Industrial design students saw a significant change in the early '80s, when computer-aided design classes began to impact their curriculum. Most students still learn to draw with pens and markers, but computer-aided design programs are a more common tool for the serious professional, who must compete at the cutting edge of product and automotive design.

Recently we were introduced to Vizual Tech (www.viztech.se.com; mail@viztech.se), a Swedish-based company and website. The small design firm specializes in computer-aided automotive and product design. The principal designer of the company is Bo Zolland. Bo tells us that Vizual Tech was founded in 1999, and that although his company is small, it works with a number of subcontractors for three-dimensional design and translation into other languages.

Bo is a seriously infected race fan and automotive enthusiast, but will take on almost any design project, including wooden boats and recreational watercraft. Yes, he continues to draw by hand, but admits that computer-generated renderings provide an entirely new dimension to the services he can offer his clients-clients who must be wholly confident of the product development direction before committing millions of dollars in tooling.

The computer-generated renderings are an important intermediate step in the product development process, allowing clients to thoroughly review a product design, graphic design, or vehicle concept before reaching the three-dimensional phase-before any decisions are cast in economic concrete. Bo can easily change the shape, color, or graphics of an object in the computer. He can also change the viewing angle, the lighting, and the entire surroundings by modifying the program input of 3DS and Rhino.

As an aside, there are a number of software programs available: CorelDraw, Xara, Dream 3D, 3DS Max, Rhino, Flamingo, Photo-Paint, and others. Some software allows manipulation of the object in an environment, providing a large number of viewing heights and angles in 360 degrees. For example, Flamingo brings the raytrace and radiosity rendering to Rhino. This plug-in includes rendering of photometrically accurate images with: reflections, refraction, diffusion, translucency, transparency, color bleeding, shadows, depth of field, depth attenuation, ClearFinish, and indirect lighting.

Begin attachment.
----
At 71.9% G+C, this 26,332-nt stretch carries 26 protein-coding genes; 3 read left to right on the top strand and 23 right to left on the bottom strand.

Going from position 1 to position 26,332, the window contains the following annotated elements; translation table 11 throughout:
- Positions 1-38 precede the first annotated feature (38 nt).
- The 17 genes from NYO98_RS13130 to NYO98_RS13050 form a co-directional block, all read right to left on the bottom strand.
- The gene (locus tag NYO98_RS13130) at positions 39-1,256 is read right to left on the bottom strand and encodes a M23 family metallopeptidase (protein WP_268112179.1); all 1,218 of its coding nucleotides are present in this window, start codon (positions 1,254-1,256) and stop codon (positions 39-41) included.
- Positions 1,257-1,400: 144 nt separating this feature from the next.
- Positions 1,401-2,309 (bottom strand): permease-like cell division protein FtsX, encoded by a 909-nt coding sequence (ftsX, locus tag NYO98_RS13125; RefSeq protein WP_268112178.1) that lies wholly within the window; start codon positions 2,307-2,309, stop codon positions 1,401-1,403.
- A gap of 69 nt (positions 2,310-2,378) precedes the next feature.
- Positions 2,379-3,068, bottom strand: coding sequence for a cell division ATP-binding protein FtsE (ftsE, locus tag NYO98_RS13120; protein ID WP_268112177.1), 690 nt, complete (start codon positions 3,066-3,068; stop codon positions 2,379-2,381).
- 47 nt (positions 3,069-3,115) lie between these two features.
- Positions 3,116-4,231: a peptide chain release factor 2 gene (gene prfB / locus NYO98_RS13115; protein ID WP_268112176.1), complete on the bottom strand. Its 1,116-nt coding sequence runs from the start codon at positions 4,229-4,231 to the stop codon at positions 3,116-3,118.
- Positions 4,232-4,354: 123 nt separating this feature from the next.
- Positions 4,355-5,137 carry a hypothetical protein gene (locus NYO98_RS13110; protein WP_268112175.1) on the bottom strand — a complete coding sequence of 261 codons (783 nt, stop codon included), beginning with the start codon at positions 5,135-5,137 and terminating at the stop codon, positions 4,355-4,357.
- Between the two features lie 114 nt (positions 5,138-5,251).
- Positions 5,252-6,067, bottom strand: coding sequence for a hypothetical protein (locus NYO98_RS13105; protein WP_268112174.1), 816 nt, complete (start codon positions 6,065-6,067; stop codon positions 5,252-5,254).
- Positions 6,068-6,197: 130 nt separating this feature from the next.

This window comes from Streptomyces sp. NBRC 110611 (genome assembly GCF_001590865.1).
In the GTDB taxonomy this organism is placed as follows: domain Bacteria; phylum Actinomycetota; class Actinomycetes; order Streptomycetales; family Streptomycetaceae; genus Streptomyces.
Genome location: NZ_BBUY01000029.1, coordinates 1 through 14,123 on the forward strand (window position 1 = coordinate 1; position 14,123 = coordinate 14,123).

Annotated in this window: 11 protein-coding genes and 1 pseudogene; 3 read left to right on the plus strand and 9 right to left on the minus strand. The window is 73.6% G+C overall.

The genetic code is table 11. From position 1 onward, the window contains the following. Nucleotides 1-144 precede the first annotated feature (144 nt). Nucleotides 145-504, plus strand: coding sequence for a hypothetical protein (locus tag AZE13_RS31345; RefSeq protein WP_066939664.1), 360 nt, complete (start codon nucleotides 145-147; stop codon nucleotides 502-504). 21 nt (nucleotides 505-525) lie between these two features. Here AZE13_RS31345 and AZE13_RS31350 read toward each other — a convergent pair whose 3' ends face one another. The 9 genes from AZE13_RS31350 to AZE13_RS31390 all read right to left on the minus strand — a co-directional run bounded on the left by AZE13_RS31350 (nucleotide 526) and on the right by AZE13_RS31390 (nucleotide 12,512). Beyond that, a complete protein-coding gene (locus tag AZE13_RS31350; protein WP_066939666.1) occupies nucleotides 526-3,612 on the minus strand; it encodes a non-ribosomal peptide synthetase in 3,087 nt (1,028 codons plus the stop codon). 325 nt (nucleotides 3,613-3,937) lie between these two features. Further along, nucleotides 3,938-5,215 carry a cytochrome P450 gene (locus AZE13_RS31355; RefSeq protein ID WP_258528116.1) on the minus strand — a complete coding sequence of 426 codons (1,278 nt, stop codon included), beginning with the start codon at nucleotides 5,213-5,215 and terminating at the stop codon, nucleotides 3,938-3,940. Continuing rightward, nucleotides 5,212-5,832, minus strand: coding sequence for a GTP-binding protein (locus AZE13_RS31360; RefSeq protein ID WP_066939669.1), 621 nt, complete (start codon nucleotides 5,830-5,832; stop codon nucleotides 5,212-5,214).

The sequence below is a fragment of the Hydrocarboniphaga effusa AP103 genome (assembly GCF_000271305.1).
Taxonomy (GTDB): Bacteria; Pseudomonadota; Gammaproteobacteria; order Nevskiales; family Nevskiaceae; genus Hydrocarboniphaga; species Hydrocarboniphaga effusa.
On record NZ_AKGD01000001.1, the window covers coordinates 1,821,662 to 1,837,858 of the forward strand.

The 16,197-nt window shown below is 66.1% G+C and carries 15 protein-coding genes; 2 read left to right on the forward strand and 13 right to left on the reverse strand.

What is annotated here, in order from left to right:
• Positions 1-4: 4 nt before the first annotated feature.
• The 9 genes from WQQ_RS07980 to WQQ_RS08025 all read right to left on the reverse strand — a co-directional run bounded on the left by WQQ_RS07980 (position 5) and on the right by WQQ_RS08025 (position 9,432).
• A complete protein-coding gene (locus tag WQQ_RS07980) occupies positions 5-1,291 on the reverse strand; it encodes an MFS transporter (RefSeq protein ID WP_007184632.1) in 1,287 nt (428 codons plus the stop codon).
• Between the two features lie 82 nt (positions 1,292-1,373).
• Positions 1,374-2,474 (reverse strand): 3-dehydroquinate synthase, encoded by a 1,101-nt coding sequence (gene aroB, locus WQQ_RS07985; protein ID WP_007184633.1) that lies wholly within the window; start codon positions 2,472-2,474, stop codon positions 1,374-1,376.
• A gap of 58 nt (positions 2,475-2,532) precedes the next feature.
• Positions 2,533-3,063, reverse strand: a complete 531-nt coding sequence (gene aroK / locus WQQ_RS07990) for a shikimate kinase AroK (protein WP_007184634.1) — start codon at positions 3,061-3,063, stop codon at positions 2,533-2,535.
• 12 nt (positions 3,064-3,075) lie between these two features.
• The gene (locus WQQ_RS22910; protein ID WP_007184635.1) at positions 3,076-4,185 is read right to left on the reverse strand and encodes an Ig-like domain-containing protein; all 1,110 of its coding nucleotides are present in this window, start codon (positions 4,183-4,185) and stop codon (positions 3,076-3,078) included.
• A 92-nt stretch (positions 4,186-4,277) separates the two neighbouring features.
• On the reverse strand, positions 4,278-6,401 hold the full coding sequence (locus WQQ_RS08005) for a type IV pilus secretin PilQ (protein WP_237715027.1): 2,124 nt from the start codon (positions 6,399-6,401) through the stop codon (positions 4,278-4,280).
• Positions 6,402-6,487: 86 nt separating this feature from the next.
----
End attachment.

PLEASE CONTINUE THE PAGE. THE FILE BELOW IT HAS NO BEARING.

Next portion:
Another example is Bongo. Bongo brings professional animation into Rhino 3.0, using familiar keyframe tools found in most high-end animation packages. Objects and viewport animations are editable in the Rhino window, using simple drag-and-drop. They allow you to modify your objects and motion data without losing valuable time changing between programs. It's also possible to preview animations inside Rhino, in real time, in any shading mode, by scrubbing the timeline or playing the animation. Then you may render straight to an animation file using any Rhino renderer, including wireframe, openGL, render preview, TreeFrog, Flamingo, and Penguin.

Bongo is also great for demonstrating moving objects using real-time playback in the Rhino viewports. We discovered there are plenty of software programs for a variety of industries, the medical industry included. But we're interested in automotive rendering here.

We've also learned modern computer- rendering technology has a language of its own. It is one we're not completely familiar with. But as you can see from these sophisticated renderings, an object's compound surfaces and their reflections can be included and modified, creating a virtual reality. All this information adds to the viewing credibility of the image.

We hope you enjoy seeing what can be accomplished with modern computer software, and that it inspires some of our younger readers to look further into the educational possibilities of design engineering and industrial design. We feel, once a car and truck guy, always a car and truck guy! CCT

  • «
  • |
  • 1
  • |
  • 2
  • |
  • View Full Article